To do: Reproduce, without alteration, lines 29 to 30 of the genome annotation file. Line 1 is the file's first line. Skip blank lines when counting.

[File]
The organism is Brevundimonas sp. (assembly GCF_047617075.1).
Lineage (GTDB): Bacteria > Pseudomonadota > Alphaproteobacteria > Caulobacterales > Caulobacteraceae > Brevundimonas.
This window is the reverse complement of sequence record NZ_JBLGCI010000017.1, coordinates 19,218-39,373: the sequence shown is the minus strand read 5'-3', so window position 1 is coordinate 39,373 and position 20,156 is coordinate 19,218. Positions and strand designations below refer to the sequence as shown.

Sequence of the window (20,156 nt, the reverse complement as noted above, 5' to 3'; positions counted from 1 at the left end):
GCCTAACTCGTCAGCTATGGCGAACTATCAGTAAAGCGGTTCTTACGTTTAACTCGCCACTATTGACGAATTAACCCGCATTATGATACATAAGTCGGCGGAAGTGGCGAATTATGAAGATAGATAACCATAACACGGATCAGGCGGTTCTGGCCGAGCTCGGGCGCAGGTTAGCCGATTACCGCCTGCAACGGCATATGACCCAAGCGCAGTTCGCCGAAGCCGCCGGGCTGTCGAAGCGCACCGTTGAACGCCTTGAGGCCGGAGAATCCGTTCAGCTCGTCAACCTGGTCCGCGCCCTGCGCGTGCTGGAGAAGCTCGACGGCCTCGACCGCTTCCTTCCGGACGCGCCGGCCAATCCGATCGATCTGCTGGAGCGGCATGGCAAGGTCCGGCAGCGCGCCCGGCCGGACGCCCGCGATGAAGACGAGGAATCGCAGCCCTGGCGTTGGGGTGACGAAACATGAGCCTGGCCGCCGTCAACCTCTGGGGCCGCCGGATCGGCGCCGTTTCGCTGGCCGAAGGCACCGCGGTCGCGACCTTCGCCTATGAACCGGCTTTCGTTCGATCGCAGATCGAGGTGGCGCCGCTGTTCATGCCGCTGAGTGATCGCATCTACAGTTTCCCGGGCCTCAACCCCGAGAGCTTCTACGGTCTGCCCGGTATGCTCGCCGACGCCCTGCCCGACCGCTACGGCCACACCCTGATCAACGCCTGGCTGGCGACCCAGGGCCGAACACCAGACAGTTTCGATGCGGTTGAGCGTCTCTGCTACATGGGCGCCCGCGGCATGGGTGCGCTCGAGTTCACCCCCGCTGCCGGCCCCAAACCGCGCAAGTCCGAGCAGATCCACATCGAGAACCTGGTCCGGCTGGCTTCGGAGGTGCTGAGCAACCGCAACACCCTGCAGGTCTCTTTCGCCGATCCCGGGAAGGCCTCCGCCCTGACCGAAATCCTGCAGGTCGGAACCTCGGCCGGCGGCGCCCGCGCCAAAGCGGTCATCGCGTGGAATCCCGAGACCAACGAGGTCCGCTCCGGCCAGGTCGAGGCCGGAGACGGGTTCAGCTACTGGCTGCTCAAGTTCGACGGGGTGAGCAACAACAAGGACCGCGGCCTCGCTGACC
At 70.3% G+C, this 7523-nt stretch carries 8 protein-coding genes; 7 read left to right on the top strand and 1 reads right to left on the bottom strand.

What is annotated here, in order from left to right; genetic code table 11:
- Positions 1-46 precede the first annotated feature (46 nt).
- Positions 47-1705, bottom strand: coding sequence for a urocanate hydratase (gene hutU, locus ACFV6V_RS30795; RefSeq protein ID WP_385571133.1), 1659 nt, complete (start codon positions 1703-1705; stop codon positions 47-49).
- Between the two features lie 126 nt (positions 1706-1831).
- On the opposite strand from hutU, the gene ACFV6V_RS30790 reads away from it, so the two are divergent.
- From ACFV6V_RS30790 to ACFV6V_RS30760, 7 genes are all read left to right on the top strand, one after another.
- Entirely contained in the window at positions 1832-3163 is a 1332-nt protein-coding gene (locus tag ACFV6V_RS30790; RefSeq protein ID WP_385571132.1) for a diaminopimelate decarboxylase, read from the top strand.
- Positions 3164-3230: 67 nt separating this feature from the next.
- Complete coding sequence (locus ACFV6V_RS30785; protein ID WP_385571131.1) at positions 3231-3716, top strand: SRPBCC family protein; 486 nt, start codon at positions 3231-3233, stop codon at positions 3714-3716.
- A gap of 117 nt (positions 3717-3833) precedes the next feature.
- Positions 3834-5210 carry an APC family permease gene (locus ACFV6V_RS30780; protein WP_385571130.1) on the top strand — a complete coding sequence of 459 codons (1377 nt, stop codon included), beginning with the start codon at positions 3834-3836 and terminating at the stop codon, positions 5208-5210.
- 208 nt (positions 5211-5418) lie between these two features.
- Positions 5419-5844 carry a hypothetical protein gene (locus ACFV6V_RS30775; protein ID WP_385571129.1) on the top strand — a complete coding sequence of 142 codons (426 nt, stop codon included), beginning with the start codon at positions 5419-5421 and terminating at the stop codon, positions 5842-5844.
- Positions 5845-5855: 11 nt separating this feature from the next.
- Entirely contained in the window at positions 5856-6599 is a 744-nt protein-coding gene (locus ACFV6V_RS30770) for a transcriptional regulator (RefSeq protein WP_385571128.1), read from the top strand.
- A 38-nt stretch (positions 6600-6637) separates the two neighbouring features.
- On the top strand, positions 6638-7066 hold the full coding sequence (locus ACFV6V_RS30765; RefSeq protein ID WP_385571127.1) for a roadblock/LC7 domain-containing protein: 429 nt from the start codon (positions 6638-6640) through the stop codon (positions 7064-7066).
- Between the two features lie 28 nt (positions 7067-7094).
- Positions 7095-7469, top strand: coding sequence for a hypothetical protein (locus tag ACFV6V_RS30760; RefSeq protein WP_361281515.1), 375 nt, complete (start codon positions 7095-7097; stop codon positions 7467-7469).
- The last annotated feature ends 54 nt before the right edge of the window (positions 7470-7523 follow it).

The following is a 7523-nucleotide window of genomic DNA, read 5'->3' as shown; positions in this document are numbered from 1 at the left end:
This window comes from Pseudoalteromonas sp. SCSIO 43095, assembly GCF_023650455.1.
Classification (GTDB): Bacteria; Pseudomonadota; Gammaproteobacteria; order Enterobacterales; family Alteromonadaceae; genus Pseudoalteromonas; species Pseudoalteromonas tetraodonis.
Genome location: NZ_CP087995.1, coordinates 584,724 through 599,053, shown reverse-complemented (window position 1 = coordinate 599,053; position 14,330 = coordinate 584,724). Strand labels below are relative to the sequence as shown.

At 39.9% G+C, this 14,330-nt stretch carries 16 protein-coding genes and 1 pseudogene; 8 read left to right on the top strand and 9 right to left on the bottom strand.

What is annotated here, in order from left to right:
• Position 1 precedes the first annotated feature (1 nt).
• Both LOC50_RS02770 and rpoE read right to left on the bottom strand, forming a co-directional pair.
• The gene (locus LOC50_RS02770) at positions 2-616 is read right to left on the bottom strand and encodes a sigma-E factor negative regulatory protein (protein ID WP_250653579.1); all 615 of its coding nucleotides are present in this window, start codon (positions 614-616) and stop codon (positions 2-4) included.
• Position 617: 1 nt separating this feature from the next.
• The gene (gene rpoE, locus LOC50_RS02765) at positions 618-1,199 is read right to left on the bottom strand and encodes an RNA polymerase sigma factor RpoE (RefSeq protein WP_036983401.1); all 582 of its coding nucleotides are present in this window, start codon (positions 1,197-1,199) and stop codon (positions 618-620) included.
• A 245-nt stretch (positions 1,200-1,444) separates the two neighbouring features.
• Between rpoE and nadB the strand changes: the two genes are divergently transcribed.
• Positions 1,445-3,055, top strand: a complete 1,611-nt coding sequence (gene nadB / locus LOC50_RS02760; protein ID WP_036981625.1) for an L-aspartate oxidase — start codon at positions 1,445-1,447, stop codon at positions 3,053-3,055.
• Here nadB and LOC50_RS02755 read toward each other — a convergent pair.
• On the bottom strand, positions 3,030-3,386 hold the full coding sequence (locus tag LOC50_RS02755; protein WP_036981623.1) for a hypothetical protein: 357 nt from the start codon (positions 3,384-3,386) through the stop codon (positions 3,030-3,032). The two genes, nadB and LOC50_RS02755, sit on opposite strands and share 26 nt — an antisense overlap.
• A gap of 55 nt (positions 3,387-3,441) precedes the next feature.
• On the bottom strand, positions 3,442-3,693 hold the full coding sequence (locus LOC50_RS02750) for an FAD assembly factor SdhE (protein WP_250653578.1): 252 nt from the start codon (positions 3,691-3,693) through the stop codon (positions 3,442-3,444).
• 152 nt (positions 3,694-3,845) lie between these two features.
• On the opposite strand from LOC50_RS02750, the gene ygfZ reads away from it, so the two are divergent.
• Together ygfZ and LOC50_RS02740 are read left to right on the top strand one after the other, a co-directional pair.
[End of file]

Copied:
Classification (GTDB): Bacteria; Pseudomonadota; Gammaproteobacteria; order Enterobacterales; family Alteromonadaceae; genus Pseudoalteromonas; species Pseudoalteromonas tetraodonis.
Genome location: NZ_CP087995.1, coordinates 584,724 through 599,053, shown reverse-complemented (window position 1 = coordinate 599,053; position 14,330 = coordinate 584,724). Strand labels below are relative to the sequence as shown.